The JCG patrol vessels are capable, but they lack the weapons, armament, and sensors necessary for success in modern naval battles. They carry no torpedoes, anti-ship cruise missiles, or surface to air missiles. They have no air or missile defenses, no air-searching radars, no sonars or ASW capability, and no mine detection or clearing assets. Nor do they have replenishment ships that would enable long-range patroling. While reassuring to some, for others this is reason to press for further procurement.

JCG's Regional Security Role
So far, the Coast Guard's build-up has ruffled few feathers at home or abroad. To assure that a benign view of a crime fighting JCG persists, the Japanese government has tied it to its foreign aid program. Although Japanese official development assistance (ODA) has declined overall, a new category of "security assistance" was created, and has been increased substantially. It is now routine for the JCG to assist Southeast Asian states with training and technology to help police the Malacca Straits and other areas along the Middle East oil routes.

Japan took the lead in organizing conferences regarding maritime terrorism and piracy in East Asia even before 9/11, when U.S. assessments of challenges to maritime security barely touched upon Asia and failed even to mention terrorism. Tokyo convened the North Pacific Coast Guard Forum in 2000, and by 2006, the Forum had engaged in its first "robust professional" exchanges on law enforcement at sea. It is the only operational, multilateral maritime safety/security regime in the Asia-Pacific.

A number of other confidence-building measures involving dozens of countries have been remarkably successful, and the JCG has been active -- and welcomed -- as far from the Japanese home islands as India, a nation that many Japanese strategists have assiduously courted in order to balance Chinese power. The JCG is now a regular participant in the ASEAN Regional Forum, Southeast Asia's most prominent collective security assembly. The gradual acceptance by otherwise apprehensive neighbors of security roles and missions of armed, uniformed Japanese is of potentially great benefit in minimizing the negative legacy left by the Imperial military more than sixty years ago.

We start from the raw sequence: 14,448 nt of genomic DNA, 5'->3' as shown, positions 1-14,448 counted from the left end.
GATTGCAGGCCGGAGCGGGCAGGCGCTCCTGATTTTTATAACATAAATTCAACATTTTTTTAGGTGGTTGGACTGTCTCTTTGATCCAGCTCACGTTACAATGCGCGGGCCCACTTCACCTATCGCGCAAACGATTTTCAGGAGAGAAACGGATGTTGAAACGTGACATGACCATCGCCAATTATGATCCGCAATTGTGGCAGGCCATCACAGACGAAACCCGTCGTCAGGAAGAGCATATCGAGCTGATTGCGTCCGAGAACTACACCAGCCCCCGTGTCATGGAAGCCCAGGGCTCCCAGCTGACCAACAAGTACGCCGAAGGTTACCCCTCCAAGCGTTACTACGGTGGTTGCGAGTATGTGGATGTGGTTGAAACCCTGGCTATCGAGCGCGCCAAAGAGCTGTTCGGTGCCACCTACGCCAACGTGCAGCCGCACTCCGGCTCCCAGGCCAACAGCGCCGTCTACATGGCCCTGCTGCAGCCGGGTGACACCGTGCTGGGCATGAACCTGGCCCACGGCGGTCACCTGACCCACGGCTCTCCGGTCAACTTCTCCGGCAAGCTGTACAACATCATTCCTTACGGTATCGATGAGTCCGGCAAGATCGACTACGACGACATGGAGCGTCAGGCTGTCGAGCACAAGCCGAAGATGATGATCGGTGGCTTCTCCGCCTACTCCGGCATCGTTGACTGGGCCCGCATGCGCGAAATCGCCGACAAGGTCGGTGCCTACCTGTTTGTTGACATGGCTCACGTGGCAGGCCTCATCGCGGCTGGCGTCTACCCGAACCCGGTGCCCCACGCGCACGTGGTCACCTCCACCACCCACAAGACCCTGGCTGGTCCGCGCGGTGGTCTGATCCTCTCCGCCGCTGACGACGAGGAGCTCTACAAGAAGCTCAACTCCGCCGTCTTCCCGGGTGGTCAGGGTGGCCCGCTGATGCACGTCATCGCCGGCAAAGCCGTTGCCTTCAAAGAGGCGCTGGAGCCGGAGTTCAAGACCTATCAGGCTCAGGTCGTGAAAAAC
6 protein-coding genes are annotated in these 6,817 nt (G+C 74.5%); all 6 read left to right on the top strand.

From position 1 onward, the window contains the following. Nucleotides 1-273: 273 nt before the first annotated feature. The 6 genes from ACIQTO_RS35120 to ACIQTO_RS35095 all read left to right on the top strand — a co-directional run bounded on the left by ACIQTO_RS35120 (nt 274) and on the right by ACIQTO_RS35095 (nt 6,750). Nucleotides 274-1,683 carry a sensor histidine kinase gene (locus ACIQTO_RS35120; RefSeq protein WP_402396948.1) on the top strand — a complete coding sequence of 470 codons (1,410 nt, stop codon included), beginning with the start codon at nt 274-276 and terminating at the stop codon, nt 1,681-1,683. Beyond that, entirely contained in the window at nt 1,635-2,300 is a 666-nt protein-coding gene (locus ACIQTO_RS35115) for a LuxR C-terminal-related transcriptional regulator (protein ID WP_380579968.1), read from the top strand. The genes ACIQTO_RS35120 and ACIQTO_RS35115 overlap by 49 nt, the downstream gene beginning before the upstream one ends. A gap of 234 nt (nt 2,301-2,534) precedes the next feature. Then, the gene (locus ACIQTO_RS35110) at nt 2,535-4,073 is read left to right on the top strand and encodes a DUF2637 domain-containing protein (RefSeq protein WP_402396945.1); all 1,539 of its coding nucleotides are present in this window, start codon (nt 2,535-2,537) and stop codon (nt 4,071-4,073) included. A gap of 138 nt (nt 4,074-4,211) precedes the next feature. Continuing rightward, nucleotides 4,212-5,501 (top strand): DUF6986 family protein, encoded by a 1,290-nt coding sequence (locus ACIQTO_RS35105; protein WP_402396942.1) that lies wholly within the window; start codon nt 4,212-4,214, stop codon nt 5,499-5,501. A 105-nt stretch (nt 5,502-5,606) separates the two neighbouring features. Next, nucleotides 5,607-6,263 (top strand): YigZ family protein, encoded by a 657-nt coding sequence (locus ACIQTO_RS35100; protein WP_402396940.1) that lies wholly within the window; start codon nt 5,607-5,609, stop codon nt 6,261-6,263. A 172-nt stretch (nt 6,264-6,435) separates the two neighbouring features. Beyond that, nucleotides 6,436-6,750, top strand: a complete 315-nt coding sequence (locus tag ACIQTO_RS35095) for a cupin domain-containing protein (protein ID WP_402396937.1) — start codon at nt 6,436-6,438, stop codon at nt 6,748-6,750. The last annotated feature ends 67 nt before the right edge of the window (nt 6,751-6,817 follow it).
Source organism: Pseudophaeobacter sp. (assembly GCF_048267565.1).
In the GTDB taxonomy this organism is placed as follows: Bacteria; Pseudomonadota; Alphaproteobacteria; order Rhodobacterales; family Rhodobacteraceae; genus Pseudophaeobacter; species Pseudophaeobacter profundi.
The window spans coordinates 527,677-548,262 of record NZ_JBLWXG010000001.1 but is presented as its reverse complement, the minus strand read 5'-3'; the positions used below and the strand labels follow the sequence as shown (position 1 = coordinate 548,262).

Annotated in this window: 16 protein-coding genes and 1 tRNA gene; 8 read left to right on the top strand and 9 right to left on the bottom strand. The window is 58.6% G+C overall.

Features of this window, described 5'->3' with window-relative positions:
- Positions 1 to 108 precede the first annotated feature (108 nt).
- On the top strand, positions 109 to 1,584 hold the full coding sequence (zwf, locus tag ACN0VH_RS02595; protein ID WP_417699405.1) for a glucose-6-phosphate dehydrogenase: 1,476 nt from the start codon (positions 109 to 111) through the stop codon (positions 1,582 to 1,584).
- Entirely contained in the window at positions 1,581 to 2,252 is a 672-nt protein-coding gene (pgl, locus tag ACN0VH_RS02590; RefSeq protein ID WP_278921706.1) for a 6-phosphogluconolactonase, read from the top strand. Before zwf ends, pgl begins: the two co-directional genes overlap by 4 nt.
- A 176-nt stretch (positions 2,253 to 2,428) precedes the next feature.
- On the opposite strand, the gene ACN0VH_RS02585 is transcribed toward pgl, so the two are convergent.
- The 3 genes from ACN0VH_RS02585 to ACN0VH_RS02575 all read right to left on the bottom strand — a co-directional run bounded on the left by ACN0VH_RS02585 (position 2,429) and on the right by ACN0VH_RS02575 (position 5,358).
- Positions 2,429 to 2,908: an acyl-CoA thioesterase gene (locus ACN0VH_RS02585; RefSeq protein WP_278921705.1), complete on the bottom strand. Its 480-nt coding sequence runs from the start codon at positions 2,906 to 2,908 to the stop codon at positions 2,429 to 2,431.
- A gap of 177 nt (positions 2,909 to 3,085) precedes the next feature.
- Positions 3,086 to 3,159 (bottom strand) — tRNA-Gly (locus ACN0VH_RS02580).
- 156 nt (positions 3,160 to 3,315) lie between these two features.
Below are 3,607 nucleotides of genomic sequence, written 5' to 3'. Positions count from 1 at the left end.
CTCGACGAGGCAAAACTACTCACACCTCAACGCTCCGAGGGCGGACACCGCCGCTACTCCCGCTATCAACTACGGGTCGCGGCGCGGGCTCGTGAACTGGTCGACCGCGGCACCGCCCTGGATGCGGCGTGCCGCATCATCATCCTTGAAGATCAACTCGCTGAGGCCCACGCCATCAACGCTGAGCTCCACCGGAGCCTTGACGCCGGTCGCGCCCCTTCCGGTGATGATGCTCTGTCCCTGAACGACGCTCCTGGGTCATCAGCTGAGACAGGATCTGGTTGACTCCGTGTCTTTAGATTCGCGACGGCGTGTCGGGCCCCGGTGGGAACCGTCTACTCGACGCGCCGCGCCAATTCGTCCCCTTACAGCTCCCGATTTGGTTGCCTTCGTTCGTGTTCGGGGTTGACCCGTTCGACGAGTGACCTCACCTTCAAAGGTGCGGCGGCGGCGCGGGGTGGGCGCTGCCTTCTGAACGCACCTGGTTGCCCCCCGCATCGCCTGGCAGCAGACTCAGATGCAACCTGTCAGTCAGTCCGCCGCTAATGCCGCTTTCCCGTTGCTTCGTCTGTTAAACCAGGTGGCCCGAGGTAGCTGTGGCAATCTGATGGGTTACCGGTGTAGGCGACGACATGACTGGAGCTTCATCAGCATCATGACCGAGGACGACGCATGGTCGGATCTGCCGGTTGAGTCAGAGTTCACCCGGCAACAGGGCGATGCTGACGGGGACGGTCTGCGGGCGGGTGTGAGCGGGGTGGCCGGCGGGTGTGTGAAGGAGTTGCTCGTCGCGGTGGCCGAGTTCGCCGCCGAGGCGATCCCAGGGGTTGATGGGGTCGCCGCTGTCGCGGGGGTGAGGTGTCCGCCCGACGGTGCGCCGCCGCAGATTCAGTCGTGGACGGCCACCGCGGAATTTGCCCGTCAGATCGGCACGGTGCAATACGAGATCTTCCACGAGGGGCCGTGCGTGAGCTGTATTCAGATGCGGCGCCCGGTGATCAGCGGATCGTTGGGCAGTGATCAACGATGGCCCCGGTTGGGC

JCG's Broader Significance
The Japan Coast Guard operates a large fleet of ships, some of which have blue-water size and endurance. Many JCG vessels are armed, and Japanese coastguardsmen have demonstrated a capability and willingness to use their weapons. But the JCG's lack of air, missile, submarine, and mine defenses prevents it from operating in a genuine battle zone with much hope of safety or efficacy. Thus, while the JCG has the capacity to perform sea patrol activities, its own fighting capabilities would be extremely suspect if confronted by a modern navy.

The enhancement of the JCG therefore must be understood in two alternative ways. First, it must be assessed as an adjunct to and multiplier of the capabilities of the MSDF, the only blue water navy of any East Asian state and already among the top naval forces in the world. The MSDF alone is more than capable of defending Japanese territorial waters against Chinese or North Korean fleets. But the enhanced capabilities of the JCG free the MSDF for operations further from friendly coastlines, on the open seas. It remains likely that Japanese air and naval forces will continue to "outclass" those of regional rivals for the foreseeable future, in spite of recent modernization efforts within the Chinese navy and air forces. Moreover, since the JCG can perform missions that, if executed by the MSDF, might be considered provocative, it has emerged as more than a niche player in Northeast Asian security.

Second, the JCG's strongest assets may be political -- both at home and abroad. At home, by enhancing the capabilities of the JCG, pro-defense politicians have been able to test-and to stretch -- extant limits on public acceptance on defense spending and on the use of force. They can now be confident that Japanese voters are more prepared than ever to support military procurement and deployment. As an instrument of Japanese diplomacy, the JCG has been used to diversify Tokyo's portfolio of overseas development assistance and assuage the concerns of its U.S. ally that Japan might fail to pull its own weight in a crisis. And, in surely what is the most edifying development, transparent enhancement of the JCG has built confidence among Japan's neighbors that Tokyo is willing and able to contribute positively to regional and global security. Japan's "new fighting power" is thus far greater than the sum of its military parts.